Information Warfare: August 10, 2005


Recent news coverage of brake problems with the U.S. Navy F-18 warplane shows how easy it can be to turn what is, in reality, a minor problem, into what appears to be a major problem. The press has reported that there are concerns about the F-18 brakes after two dozen incidents since 1990. However, a little more digging, and understanding how the military classifies accidents reveals that there is more to the story than meets the eye.

First, one needs to realize that some media outlets cut down the original Associated Press article (often to as few as three paragraphs), and this often resulted in a loss of context. For instance, the longer version of the article shown in some news outlets reveals that these 24 incidents have occurred over a period of fifteen years, and even then there has been only two Class A mishaps (in which the aircraft is destroyed, suffers more that $1 million in damage, or a fatality is involved), one of which was in September, 2004. In at least three other occasions, the damage was at least $200,000 but not over $1 million (these are labeled Class B mishaps this level of mishap also covers incidents which result in permanent disability or if five or more personnel are hospitalized).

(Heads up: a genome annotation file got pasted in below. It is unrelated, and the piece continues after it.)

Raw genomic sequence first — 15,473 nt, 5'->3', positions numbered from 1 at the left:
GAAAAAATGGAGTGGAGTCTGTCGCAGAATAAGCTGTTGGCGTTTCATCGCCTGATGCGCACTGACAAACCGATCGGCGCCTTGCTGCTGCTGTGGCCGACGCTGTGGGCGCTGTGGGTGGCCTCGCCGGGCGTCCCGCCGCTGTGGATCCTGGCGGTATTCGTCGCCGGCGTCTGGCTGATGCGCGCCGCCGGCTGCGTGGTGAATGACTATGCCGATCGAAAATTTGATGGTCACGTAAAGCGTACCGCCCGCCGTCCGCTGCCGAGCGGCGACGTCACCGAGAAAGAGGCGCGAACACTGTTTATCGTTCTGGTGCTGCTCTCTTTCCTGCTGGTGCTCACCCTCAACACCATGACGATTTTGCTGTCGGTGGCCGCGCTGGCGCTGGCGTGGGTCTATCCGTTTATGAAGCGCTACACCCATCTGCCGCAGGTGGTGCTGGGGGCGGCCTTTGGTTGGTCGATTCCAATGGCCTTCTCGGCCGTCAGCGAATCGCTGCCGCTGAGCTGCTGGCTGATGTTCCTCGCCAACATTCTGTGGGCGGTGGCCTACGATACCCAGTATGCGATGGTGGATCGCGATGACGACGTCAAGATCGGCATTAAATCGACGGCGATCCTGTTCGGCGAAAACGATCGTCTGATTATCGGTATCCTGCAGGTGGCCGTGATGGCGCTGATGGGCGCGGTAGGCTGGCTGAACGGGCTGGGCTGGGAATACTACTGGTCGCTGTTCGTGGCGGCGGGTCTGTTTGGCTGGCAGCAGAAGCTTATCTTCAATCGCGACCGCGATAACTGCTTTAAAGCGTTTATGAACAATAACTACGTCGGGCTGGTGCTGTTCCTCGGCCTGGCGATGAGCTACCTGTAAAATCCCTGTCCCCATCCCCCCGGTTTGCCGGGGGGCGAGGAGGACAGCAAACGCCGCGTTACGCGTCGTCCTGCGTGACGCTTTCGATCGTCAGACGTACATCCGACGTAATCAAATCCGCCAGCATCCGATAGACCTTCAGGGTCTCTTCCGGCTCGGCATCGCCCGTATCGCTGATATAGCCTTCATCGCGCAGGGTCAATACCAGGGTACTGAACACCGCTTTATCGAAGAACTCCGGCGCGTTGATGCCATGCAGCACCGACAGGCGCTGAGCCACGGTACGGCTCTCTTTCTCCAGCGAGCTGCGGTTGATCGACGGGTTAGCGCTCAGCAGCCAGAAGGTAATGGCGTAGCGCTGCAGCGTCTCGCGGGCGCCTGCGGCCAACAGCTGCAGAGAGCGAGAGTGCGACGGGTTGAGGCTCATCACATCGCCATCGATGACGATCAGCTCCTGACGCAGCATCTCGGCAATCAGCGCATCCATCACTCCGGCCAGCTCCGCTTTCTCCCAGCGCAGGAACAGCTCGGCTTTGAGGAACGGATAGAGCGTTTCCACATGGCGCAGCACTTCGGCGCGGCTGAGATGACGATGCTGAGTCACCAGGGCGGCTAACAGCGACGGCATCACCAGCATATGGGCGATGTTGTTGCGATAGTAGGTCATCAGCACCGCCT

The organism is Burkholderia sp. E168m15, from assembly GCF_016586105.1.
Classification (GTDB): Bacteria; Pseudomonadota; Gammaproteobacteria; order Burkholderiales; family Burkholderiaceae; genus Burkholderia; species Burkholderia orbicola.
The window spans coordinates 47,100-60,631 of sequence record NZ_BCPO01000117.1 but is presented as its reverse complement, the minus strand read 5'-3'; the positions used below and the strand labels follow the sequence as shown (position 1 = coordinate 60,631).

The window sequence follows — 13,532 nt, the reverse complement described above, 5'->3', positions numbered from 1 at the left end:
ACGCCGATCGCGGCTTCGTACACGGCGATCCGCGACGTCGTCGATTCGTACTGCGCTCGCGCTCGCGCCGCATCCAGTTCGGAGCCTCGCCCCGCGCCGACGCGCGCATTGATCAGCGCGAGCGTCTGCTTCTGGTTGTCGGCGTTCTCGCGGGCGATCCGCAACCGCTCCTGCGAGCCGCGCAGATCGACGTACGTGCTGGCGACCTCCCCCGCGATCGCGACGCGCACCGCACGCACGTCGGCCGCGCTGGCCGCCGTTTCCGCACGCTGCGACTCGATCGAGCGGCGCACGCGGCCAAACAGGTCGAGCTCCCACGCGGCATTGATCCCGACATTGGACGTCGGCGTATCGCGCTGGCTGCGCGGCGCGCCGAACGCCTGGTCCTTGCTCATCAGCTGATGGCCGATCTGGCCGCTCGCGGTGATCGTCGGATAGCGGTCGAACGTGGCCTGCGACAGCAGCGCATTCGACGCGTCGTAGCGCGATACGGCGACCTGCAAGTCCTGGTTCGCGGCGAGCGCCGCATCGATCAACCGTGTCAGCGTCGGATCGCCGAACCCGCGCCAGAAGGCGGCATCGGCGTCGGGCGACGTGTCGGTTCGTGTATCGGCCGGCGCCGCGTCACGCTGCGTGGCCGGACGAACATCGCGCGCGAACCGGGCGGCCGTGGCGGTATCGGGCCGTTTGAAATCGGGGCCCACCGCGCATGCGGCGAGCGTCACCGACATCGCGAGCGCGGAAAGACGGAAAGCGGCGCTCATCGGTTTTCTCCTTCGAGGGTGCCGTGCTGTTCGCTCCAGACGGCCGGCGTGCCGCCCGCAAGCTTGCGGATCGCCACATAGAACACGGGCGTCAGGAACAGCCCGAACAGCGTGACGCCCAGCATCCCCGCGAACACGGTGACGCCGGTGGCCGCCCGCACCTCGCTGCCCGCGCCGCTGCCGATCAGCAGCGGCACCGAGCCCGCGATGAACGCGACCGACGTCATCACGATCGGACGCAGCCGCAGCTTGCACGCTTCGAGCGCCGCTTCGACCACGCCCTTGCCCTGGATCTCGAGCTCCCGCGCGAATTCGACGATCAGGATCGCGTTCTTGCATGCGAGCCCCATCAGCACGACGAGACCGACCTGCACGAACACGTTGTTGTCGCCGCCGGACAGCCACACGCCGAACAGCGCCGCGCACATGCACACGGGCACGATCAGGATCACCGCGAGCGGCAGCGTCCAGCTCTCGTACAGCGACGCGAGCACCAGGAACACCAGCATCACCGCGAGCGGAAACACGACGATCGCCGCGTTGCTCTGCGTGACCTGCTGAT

Class C mishaps are $10,000 and below $200,000 or when someone misses a day of work. These Class C mishaps at worst - cover the rest of the accidents (in at least one case, there was no damage to the plane the plane landed using its tailhook to catch an emergency wire on the runway).

In these accidents involving the Hornets brakes, only one pilot was seriously injured, with one other pilot requiring an overnight hospital stay. This is out of 561 Hornets in service with the Navy and Marine Corps, and covering nearly four million flight hours from Fiscal Year 1990 through Fiscal Year 2004. And the total of Class A mishaps the media has traced to the brakes is small two out of 124 Class A mishaps involving the F/A-18 in that same time period (or just under 2 percent). The last reported incident was in February.

A number of these incidents have been made worse by what seems to be a lack of training. In at least one of the major incidents, the pilots were not following proper procedures to activate the emergency brakes. The Navy already began conducting inspections on the brake cable, and also has discovered some deficiencies in the training of Hornet pilots. 

The Navy has been on top of this problem, and has been inspecting each of the Hornets in the force. In essence, the press is a year late on the problem, and has given short shrift to the fact that the military is already addressing the basic problem. Harold C. Hutchison (


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